The National Association of Letter Carriers apparently has a retirement community for former mail carriers—and a hypocritical one at that.
The union has long opposed phasing out door-to-door delivery, even though in many instances, delivering mail to a centralized location would make the Postal Service more efficient and less wasteful. “Ending door-to-door for tens of millions of Americans would particularly harm small businesses, as well as the elderly and people who live in areas with extreme weather,” the union’s president said last year.
But at the union’s retirement community—which is in hurricane-prone Florida, and which serves aging retirees– mail is delivered to a centralized location.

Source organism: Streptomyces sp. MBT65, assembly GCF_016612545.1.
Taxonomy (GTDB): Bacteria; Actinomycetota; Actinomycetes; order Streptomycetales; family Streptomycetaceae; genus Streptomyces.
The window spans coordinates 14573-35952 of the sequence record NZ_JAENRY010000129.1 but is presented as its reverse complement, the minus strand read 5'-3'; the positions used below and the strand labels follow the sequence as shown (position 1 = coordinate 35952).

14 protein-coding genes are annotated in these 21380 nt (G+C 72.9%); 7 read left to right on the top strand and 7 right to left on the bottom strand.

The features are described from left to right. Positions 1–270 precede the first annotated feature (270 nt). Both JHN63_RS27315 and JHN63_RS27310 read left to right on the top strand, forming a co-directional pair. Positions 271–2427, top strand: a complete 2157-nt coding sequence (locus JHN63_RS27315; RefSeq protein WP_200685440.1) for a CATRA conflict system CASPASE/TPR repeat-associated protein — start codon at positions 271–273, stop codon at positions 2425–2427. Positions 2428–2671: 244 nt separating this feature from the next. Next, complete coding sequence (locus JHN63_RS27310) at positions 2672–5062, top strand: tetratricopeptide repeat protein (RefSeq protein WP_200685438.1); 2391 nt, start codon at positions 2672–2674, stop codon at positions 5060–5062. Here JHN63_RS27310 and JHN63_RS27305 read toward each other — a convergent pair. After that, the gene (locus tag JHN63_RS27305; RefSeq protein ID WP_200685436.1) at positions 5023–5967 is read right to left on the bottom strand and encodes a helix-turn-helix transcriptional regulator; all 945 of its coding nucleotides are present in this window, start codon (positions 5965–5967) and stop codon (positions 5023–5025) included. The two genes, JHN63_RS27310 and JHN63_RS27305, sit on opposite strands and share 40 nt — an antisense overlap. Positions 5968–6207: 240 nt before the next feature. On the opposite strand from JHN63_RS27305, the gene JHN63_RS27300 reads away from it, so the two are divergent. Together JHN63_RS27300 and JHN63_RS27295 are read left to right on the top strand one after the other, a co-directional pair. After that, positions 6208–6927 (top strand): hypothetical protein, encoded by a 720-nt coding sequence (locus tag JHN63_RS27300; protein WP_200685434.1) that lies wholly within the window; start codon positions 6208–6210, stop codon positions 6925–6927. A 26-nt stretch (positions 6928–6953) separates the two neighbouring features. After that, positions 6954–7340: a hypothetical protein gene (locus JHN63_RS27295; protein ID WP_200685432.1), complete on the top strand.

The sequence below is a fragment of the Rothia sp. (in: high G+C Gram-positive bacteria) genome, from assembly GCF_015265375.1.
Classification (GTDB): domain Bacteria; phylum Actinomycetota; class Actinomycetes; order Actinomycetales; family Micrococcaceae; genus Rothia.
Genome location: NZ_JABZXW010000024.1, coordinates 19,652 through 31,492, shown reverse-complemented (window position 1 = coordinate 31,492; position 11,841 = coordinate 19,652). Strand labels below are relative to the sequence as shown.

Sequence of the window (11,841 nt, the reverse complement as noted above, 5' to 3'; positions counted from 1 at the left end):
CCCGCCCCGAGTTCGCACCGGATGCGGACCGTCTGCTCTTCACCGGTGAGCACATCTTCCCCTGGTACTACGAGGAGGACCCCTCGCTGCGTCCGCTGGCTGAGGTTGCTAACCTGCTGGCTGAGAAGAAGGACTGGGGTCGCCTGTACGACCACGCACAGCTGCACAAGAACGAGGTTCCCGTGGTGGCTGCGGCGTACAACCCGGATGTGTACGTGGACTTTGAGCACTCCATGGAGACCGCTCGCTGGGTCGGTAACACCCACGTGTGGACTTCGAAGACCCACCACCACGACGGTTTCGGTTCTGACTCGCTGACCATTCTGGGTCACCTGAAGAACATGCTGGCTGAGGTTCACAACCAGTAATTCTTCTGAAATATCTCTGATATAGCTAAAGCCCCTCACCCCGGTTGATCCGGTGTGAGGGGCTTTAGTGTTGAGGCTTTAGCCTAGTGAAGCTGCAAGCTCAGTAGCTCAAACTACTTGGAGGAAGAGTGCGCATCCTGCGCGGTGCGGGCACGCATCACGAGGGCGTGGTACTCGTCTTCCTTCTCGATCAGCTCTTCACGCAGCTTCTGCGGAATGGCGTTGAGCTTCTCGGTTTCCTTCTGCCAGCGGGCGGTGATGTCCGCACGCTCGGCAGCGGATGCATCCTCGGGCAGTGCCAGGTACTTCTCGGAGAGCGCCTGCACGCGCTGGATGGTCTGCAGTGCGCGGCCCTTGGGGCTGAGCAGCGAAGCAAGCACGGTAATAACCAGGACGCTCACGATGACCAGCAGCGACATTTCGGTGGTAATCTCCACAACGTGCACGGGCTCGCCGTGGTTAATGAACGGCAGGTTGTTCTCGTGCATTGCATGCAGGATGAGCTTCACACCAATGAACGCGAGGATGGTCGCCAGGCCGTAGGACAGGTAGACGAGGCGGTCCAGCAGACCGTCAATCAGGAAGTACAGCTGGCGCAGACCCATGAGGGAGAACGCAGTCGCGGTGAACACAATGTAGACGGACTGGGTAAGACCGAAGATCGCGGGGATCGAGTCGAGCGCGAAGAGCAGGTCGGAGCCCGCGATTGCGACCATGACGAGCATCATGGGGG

One guide for Florida retirees writes, “There is no mail delivery in Nalcrest because apparently none of the residents want to bother with carrying letters anymore.”
Nevertheless, as the Wall Street Journal reported a few years ago, the community still seeks to serve the union agenda elsewhere:
There is heavy pressure in Nalcrest, a rambling retirement community that is its own little town, to use the U.S. mail, rather than email or competing shipping companies, to pay bills and mail parcels to the grandkids. “We say…it’s got to come through the U.S. mail or we don’t want it here,” said Matty Rose, 67 years old, manager of Nalcrest.
Email? “Nope,” he said. Write letters? “Yep.”
— Jillian Kay Melchior is a Thomas L. Rhodes Fellow for the Franklin Center for Government and Public Integrity. She is also a Senior Fellow at the Independent Women’s Forum.